By Afro-Middle East Centre

Syria concluded its first multi-candidate presidential election in about fifty years on 3 June, with its result a foregone conclusion – the incumbent, Bashar al-Assad, secured another seven-year term as president. However, the significance of the election is not in its result, nor in the supposedly democratic era that Assad supporters claim it heralds. The election simply confirms the regime’s confidence in its future and its strategy for confronting insurgency, and reveals the disdain with which the regime views demands for Assad’s departure.

By Afro-Middle East Centre

Indicating a shift in Israel’s foreign policy, foreign minister Avigdor Lieberman, accompanied by a large delegation, will visit five African countries – Kenya, Angola, Ivory Coast, Ethiopia and Ghana – early next month. The visit underscores

the significance Israel has placed on strengthening ties with African countries, and follows the recent establishment by the Israeli parliament of a lobby to advance Israel-Africa relations, the ‘Knesset Lobby for Strengthening the Relations Between Israel and African Countries’. The lobby’s first meeting was on 19 May, where Lieberman espoused Africa’s political and economic importance for Israel, and announced that he planned to use his visit to lobby for Israel’s bid for observer status at the African Union.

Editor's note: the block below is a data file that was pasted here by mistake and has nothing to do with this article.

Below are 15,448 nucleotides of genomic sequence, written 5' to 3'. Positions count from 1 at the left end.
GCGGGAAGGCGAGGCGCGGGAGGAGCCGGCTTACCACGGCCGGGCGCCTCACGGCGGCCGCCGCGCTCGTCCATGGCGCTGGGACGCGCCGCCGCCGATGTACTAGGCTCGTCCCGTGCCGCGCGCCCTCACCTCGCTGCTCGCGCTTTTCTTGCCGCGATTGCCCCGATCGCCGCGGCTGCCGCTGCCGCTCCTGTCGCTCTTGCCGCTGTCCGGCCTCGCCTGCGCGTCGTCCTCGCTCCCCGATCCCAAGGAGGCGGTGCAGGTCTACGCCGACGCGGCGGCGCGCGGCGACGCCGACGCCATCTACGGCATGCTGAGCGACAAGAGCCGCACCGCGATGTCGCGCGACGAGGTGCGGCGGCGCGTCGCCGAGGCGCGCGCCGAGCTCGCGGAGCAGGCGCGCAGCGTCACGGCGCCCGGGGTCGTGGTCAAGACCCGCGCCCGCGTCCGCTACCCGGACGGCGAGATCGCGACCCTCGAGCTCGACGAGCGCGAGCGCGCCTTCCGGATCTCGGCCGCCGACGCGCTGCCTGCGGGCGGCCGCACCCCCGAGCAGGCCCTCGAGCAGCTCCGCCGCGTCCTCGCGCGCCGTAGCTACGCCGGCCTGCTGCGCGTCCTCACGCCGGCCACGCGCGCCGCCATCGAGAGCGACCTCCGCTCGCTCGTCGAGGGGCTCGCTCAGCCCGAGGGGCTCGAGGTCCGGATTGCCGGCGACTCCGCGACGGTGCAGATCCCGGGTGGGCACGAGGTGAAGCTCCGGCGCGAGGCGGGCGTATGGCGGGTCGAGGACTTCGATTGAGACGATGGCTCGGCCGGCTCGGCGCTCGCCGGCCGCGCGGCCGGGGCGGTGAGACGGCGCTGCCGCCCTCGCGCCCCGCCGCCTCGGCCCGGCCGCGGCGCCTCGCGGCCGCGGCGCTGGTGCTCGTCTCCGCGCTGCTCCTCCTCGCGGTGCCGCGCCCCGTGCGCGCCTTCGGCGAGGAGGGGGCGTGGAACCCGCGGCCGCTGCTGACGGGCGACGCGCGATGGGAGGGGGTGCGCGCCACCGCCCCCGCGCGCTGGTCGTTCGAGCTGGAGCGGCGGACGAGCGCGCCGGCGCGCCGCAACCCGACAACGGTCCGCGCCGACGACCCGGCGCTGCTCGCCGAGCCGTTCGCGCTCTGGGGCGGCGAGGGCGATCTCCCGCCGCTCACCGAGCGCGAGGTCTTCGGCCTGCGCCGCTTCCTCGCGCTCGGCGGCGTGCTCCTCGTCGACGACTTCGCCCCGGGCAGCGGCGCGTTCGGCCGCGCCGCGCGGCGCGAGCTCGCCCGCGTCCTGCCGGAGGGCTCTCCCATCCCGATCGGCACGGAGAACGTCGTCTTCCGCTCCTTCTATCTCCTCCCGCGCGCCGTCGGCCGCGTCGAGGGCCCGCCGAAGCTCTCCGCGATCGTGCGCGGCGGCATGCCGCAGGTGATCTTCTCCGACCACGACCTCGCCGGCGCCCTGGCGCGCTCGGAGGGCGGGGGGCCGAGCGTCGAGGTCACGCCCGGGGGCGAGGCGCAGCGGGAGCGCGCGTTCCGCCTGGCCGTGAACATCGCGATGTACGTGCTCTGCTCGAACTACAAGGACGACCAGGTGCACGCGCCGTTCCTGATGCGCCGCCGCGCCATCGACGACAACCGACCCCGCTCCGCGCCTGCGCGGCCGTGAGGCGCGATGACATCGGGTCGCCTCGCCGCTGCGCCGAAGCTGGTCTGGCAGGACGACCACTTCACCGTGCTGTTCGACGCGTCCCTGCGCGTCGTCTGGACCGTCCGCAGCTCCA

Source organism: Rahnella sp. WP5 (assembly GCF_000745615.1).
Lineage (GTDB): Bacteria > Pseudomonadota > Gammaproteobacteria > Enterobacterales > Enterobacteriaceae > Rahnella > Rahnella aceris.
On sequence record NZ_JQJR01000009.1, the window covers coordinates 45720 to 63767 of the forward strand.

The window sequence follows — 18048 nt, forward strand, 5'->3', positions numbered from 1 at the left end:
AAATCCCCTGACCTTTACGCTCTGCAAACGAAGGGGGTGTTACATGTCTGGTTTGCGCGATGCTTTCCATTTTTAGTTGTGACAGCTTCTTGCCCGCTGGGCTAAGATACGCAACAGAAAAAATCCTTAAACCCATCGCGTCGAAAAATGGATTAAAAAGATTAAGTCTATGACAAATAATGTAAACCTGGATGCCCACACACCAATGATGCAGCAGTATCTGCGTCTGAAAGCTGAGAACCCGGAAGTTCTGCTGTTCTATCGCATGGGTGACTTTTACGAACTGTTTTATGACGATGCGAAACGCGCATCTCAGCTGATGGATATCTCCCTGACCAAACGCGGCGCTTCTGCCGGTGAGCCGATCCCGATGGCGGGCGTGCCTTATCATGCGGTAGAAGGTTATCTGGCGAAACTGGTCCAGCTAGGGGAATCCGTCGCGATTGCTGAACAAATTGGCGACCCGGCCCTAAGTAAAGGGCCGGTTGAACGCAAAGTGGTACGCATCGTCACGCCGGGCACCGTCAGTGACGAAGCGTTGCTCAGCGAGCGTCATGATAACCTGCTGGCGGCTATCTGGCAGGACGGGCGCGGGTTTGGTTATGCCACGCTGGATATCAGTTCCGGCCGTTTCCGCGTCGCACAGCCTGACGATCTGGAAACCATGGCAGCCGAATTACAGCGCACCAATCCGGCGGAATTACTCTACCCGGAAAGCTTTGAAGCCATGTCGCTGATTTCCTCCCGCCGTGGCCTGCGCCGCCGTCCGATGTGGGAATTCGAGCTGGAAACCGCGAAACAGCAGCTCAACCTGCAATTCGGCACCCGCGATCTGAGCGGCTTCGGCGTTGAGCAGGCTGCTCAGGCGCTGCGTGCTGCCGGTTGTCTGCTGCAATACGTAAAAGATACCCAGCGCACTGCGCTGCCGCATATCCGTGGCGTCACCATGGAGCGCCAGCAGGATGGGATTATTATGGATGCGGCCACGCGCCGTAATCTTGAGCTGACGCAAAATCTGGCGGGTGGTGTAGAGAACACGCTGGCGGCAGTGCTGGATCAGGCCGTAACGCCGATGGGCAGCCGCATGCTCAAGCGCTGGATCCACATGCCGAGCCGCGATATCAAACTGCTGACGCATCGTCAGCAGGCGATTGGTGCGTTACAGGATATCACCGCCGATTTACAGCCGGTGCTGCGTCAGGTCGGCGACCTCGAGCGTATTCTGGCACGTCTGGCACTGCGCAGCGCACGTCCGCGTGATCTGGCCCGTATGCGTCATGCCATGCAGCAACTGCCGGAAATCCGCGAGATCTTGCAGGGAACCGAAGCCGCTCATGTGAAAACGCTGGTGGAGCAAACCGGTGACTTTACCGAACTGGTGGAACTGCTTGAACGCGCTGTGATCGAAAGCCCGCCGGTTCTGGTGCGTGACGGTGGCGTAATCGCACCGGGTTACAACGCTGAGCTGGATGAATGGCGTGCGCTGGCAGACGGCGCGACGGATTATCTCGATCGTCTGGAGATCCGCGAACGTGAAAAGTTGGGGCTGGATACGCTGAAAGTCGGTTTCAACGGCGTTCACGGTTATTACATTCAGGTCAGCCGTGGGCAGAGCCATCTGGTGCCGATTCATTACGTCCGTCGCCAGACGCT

By Afro-Middle East Centre

The abduction of 276 schoolgirls from a high school in Chibok, northern Nigeria, and the Nigerian government’s responses, provides insight into the possibilities for resolving the instability currently engulfing Africa’s most populous country.

Following a brief hiatus in the flow of information and delays in attempts to rescue the girls, the two recently-released Boko Haram videos – in which the group claimed responsibility and provided proof of the girls’ capture – have reinvigorated rescue efforts. The government is adopting a two-pronged approach: negotiations with Boko Haram, and a military effort supported by foreign security forces.

By Al Jazeera Center for Studies